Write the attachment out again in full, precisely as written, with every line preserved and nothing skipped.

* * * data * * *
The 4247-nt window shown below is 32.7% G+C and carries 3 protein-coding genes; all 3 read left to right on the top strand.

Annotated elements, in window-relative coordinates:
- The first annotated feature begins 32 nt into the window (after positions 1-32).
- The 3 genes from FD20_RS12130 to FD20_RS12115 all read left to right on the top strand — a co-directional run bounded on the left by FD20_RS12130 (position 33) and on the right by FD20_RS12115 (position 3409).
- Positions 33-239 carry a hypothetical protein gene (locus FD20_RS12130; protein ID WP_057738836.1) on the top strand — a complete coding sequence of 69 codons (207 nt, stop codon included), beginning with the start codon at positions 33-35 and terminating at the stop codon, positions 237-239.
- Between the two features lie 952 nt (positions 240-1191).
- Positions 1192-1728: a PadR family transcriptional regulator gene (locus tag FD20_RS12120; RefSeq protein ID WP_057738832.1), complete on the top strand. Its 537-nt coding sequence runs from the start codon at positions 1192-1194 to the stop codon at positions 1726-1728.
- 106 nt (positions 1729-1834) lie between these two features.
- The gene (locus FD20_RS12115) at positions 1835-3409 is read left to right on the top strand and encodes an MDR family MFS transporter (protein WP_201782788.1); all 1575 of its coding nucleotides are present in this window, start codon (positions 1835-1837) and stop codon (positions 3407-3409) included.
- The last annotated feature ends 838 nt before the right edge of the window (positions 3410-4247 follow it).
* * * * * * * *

The 4247-nt window shown below is 32.7% G+C and carries 3 protein-coding genes; all 3 read left to right on the top strand.

Annotated elements, in window-relative coordinates:
- The first annotated feature begins 32 nt into the window (after positions 1-32).
- The 3 genes from FD20_RS12130 to FD20_RS12115 all read left to right on the top strand — a co-directional run bounded on the left by FD20_RS12130 (position 33) and on the right by FD20_RS12115 (position 3409).
- Positions 33-239 carry a hypothetical protein gene (locus FD20_RS12130; protein ID WP_057738836.1) on the top strand — a complete coding sequence of 69 codons (207 nt, stop codon included), beginning with the start codon at positions 33-35 and terminating at the stop codon, positions 237-239.
- Between the two features lie 952 nt (positions 240-1191).
- Positions 1192-1728: a PadR family transcriptional regulator gene (locus tag FD20_RS12120; RefSeq protein ID WP_057738832.1), complete on the top strand. Its 537-nt coding sequence runs from the start codon at positions 1192-1194 to the stop codon at positions 1726-1728.
- 106 nt (positions 1729-1834) lie between these two features.
- The gene (locus FD20_RS12115) at positions 1835-3409 is read left to right on the top strand and encodes an MDR family MFS transporter (protein WP_201782788.1); all 1575 of its coding nucleotides are present in this window, start codon (positions 1835-1837) and stop codon (positions 3407-3409) included.
- The last annotated feature ends 838 nt before the right edge of the window (positions 3410-4247 follow it).